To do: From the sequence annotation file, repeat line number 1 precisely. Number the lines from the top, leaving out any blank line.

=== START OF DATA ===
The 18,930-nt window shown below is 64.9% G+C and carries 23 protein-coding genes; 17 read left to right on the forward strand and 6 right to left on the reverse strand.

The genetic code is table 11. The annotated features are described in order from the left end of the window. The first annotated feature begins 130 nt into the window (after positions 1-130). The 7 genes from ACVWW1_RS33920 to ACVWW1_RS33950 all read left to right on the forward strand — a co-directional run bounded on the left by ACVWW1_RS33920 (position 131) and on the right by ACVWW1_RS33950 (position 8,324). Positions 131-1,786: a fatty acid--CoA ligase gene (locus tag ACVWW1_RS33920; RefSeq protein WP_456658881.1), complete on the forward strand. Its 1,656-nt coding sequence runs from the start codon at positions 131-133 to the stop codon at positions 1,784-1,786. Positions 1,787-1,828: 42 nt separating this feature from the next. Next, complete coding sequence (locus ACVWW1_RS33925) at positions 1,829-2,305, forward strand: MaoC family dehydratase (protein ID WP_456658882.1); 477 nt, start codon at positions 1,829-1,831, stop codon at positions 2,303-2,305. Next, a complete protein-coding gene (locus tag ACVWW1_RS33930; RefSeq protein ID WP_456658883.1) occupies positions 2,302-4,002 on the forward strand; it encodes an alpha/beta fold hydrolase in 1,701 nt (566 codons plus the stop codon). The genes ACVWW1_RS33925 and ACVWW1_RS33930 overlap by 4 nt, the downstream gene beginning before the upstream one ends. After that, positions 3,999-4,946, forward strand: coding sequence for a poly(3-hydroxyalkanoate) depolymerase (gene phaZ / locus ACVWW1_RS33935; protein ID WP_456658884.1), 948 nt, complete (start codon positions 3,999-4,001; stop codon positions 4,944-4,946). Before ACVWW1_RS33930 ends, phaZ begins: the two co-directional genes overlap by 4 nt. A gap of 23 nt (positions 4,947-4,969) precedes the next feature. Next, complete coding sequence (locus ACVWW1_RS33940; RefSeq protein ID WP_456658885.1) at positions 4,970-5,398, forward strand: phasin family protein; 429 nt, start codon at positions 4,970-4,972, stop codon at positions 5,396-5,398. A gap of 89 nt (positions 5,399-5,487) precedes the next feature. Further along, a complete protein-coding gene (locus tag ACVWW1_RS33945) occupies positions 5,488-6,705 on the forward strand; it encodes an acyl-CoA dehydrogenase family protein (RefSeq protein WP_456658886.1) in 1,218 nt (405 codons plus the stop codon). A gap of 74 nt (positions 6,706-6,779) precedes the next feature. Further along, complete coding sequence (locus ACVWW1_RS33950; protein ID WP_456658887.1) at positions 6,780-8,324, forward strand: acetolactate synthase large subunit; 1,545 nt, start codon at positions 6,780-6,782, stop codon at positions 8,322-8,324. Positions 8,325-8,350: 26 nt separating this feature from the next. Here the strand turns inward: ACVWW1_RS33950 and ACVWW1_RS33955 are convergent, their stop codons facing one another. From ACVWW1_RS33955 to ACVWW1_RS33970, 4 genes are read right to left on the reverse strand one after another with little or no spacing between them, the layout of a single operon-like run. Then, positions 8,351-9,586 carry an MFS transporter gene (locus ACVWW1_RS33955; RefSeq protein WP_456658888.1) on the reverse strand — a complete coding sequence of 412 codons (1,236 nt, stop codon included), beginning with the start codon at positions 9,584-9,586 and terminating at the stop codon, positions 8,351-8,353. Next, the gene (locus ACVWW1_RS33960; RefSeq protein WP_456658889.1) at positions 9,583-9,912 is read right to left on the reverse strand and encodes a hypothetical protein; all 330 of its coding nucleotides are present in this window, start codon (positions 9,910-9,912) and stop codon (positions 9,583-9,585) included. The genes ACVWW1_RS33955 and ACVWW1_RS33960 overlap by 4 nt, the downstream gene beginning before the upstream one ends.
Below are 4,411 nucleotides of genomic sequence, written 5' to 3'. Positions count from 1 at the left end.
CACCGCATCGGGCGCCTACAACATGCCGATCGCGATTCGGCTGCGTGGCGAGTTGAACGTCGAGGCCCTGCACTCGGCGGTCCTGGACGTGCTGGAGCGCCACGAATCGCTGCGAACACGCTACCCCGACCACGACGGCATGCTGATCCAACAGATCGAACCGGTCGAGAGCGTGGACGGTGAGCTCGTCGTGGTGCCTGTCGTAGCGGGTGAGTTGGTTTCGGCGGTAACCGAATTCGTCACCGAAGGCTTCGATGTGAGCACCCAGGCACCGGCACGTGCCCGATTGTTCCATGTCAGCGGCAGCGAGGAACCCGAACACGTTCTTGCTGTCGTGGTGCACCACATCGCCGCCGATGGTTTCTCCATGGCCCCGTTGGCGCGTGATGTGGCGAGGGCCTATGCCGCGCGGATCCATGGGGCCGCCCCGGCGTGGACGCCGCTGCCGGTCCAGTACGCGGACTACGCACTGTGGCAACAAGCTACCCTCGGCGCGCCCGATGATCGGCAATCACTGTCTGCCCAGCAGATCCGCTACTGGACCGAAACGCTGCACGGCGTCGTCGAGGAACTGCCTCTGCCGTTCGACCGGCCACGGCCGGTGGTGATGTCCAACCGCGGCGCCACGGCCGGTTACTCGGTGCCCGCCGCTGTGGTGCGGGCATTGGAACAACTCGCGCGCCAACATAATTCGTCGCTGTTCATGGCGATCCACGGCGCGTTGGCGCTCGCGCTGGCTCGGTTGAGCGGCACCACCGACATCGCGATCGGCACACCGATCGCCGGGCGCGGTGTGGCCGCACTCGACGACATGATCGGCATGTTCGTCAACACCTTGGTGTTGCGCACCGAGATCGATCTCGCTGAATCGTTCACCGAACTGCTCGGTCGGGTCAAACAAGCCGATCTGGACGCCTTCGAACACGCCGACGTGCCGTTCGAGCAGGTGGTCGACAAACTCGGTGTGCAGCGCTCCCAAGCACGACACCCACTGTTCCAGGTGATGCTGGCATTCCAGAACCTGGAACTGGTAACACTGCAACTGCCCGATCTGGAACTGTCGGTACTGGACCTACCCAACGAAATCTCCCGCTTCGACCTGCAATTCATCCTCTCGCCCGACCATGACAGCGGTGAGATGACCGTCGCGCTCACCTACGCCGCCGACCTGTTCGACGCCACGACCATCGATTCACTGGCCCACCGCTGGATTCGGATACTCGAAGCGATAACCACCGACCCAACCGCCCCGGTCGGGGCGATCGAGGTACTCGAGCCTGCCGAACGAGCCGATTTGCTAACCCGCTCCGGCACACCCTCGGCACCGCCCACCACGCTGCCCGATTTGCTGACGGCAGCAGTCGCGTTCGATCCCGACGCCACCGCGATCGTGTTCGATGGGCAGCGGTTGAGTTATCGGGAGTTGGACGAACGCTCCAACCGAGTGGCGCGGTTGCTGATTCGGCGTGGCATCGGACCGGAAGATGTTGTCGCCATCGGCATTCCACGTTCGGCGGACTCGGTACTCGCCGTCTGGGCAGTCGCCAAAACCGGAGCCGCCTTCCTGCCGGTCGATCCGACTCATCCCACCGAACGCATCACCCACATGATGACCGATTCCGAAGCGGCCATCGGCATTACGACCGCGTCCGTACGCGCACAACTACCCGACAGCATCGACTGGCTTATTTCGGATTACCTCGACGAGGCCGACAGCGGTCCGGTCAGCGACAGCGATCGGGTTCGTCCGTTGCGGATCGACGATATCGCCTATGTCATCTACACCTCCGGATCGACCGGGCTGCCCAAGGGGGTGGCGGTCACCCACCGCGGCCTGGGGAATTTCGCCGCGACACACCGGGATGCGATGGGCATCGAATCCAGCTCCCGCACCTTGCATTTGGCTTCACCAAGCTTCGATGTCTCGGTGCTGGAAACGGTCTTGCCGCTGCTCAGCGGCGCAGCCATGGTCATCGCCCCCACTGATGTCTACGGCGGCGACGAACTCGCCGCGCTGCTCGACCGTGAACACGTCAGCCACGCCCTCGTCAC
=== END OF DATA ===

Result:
The 18,930-nt window shown below is 64.9% G+C and carries 23 protein-coding genes; 17 read left to right on the forward strand and 6 right to left on the reverse strand.